Essential tips for moving to France
Posted on August 23, 2021
This is a nice piece from our good friends at thegoodlifeinfrance.com and essential reading for anybody considering moving to France.
You find your dream home in France, you can’t wait to move there and start living the good life but there are a few things you need to do first. You’ll need to fill in paperwork and notify authorities in the UK and France, sort out healthcare, maybe inheritance planning, savings, tax and whole host of fun things.
We asked Jennie Poate of Beacon Global Wealth to give us some top tips to help those planning on moving to France when they can…
Before you leave the UK
Before you leave the UK, check this list to see what needs to be done:
Get form P85 from Revenue and Customs, fill it in and return it. It notifies the tax authorities that you are leaving the country and helps ensure that you’ll be taxed appropriately.
If you’re retired, request an S1 Form. Details: www.gov.uk/moving-or-retiring-abroad
Set up a mail redirection if you know where you’ll be living in France. Or have mail sent to an address in the UK that can forward mail on to you in a batch.
Inform your local GP and dentist that you are leaving so they can take you off their books.
Pensions and investments
Request a State pension forecast: if you’re going to live in France long-term or forever and may not return to the UK before you become eligible for your pension. www.gov.uk/check-state-pension
Notify the Pension Service of your new address so they’ll know how to contact you. www.gov.uk/international-pension-centre
Notify your personal or company pension trustees of your new address.
You can keep your UK investments in the UK, but they will now be taxable in France. Notify administrators of your new address. If you would like to know how your UK pension(s) will be treated in France and the tax efficient alternatives for your savings/investments as a French tax resident Jennie is happy to offer a free consultation.
Utilities, insurance, taxes and a will
Let your utility providers and local authority know you’re leaving and ask for final bills.
If you’re keeping your home in Britain and renting it out, you should inform your insurance company as your existing policy may not cover you for home rental.
If you’re still paying a mortgage on the property, you should let your mortgage provider know.
Your UK rental Income will remain taxable in the UK but must be declared on your French tax return. As there is a dual tax arrangement between the UK and France, it won’t be taxed twice (Brexit should not impact this arrangement) www.gov.uk/government/publications/non-resident-landlord-application-to-have-uk-rental-income-without-deduction-of-uk-tax-individuals-nrl1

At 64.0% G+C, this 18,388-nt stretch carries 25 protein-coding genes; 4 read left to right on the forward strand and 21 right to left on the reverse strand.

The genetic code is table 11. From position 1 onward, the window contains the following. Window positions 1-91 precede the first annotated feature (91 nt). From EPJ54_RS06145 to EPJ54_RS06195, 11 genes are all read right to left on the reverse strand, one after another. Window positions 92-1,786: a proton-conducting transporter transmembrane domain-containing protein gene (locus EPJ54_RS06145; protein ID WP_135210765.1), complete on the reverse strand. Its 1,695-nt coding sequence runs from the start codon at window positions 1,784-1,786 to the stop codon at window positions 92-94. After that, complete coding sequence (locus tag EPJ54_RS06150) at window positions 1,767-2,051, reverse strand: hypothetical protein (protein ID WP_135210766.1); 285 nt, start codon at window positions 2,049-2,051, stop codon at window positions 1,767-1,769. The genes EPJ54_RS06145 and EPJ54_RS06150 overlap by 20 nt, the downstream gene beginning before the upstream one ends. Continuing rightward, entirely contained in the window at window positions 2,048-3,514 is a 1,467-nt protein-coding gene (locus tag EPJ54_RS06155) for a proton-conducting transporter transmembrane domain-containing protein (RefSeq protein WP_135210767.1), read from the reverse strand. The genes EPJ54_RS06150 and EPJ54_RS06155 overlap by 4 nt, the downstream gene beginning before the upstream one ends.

Make a Will. If you already have one, deposit a copy with a Notaire in France.
When you move to France
On the French side, get your paperwork in order. You’ll need to have a number of original documents – and take copies of everything. What you need depends on whether you’re retiring or working either as self-employed or for a company.
Essential documents may include:
Birth certificate, marriage certificate, Tax returns (for two years), 12 months of bank statements, certificates of professional qualification (if setting up a business), driving licence.
Some documents may need to be translated by an official translator.
Bank account and healthcare
Open a bank account in France. It is increasingly difficult to pay for things without one if you live in France. Most utilities are now paid online or by cheque. You can open a non-resident account before you leave the UK and notify the bank to change it to a resident account when you arrive.
Sort out health care in France. For the first few months you can still use your EHIC (pre-Brexit, post Brexit has not been confirmed). Or sort out private healthcare. If you’re retired, your S1 Form currently enables you to claim back your healthcare costs (pre-Brexit).
The French healthcare system has a great reputation but you may need to top up with private health insurance. This is normal, the majority of French people take out top up insurance. You should return your British EHIC card (if relevant) and apply for your Carte Vitale. You will need to take this with you to all medical appointments in France.
Apply to the local CPAM (Caisse Primaire d’Assurance Maladie) for healthcare cover. Applicaton depends on your status eg retired, salaried worker, self-employed. Details: https://www.ameli.fr/
Register your car and kids for school
If you take your UK registered car with you, you’ll need to register it in France. There is currently a huge backlog to process applications. You’ll need to have various documents and make an application online at: https://ants.gouv.fr/
If you’ve got kids, you’ll need to register them for school.
There is constantly updated information on the UK Government website about applying for a residence permit. Details: www.gov.uk/guidance/living-in-france
Jennie Poate is a UK expat who has lived in France for several years and is a qualified financial advisor who has helped many expats to organise their finances and tax in France.
Schedule your free no obligation consultation to find out if Jennie and her team at Beacon Global Wealth can help you.
info @ bgwealthmanagement.net – beaconglobalwealth.com
Editors Note: Post Brexit, removals to France require additional paperwork and administration. Use a reputable company with experience like Clickmoves.com to help your move so smoothly.